January 27, 2009
Unified Wine & Grape Symposium open for business

The wine industry descended on downtown Sacramento this morning for the opening of the Unified Wine & Grape Symposium. Now in its 15th year, the event gathers winemakers, grape growers, marketing professionals, enologists and other related professions for the country's largest wine and grape conference. More than 11,000 attendees are expected over the duration of the event, which runs through Friday at the Sacramento Convention Center and downtown's Hyatt Regency hotel.

Navigating through economic hard times is an overriding theme of this year's event. The symposium opened with a general session titled "Why business is embracing sustainability," with a panel of speakers talking about the value of eco-friendly wine growing for both business and farming concerns. Ken McCorkle, executive vice president of agricultural industries for Wells Fargo Bank, started his presentation with a sobering array of graphs and charts that illustrated the challenging economic climate. McCorkle's overall message: wineries can save money and keep themselves competitive by going "sustainable" and reducing costs related to energy, water, chemicals and other factors.

Tom Selfridge, president of Hess Winery, illustrated some of these savings related to sustainability in his remarks. Selfridge noted that Hess Winery was saving more than $11,000 annually from reduced energy usage, and an additional $3,000 annually by recycling. The winery also saves $1 per case by using eco-friendly practices related to labels and bottling.

Getting the idea of "sustainability" to resonate in the marketplace is still a challenge, said Laurie Demeritt of the Hartman Group, a market research and consulting group based in Washington. Based on a recent survey, Demeritt noted that many consumers are still vague on the idea of sustainability, with some thinking the term refers to food that'll keep you extra full instead of eco-friendly. She recommended that wineries not use the term "sustainability" for consumer marketing, but such terms as "responsible" and "green" are embraced more easily by consumers. Recent research also shows varying levels of intensity from consumers regarding "sustainability," but wine buyers are also somewhat willing to pay a premium for eco-friendly wines.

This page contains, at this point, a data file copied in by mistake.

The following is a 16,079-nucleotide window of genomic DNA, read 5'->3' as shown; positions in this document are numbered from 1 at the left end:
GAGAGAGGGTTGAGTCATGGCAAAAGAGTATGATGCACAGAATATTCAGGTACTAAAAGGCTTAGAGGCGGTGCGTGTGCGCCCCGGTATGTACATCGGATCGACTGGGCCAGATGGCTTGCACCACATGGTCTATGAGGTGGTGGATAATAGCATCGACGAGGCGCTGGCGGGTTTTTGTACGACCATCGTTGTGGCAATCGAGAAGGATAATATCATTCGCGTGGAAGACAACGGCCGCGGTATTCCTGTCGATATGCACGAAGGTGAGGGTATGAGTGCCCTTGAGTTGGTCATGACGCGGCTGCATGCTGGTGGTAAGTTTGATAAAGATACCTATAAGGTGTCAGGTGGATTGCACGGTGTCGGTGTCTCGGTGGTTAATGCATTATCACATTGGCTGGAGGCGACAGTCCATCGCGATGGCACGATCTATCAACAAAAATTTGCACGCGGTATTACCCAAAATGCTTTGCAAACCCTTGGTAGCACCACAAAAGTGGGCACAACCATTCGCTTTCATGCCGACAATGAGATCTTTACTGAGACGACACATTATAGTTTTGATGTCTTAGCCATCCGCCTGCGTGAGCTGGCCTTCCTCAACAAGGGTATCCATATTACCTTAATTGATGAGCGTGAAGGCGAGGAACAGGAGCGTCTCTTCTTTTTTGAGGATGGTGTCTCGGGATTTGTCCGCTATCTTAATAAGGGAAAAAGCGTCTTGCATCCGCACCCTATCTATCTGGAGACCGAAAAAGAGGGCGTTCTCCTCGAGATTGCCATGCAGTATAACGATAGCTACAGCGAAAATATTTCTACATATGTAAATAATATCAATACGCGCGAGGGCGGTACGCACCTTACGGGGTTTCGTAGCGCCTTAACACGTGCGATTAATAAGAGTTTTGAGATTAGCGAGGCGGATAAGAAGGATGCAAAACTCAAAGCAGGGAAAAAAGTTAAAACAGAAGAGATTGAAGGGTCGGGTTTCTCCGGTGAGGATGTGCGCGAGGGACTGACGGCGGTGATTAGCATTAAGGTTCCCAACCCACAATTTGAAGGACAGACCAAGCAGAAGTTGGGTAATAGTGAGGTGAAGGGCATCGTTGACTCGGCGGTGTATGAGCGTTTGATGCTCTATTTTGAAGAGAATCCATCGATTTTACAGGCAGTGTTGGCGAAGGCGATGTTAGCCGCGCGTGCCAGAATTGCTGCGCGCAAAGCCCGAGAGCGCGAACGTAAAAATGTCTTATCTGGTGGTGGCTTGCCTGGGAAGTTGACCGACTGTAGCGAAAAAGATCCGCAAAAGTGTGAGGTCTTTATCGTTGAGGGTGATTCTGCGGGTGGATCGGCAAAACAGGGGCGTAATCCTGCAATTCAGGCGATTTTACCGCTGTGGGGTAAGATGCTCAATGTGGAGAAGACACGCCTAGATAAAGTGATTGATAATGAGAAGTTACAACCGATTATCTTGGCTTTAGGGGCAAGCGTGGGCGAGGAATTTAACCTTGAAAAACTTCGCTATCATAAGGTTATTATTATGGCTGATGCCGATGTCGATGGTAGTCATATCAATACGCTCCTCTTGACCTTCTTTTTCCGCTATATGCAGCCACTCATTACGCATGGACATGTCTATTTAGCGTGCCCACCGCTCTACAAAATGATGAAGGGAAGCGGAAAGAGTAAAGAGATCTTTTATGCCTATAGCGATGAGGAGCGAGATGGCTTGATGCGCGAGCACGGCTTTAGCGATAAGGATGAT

Gene Kahn, global sustainability officer for General Mills, spoke on eco-friendly practices related to the packaged goods industry. Kahn argued that sustainability needs to be a mainstream concept and opportunity, not just for niche products.

"(Sustainability) is a process, not a product," said Kahn.

The rest of Tuesday's symposium is dedicated to smaller panel discussions on technical issues of grape growing and wine making (i.e. Fertility and weed management practices: costs and benefits). Wednesday's symposium opens with a "state of the industry" general session, and expect a lot more commentary on how the economic downturn is affecting the wine industry. A trade show at the Sacramento Convention Center will also open, with some 575 exhibitors showing off the latest technologies and products related to the wine and grape industry.

Stay tuned for more dispatches from Unified Wine & Grape Symposium.

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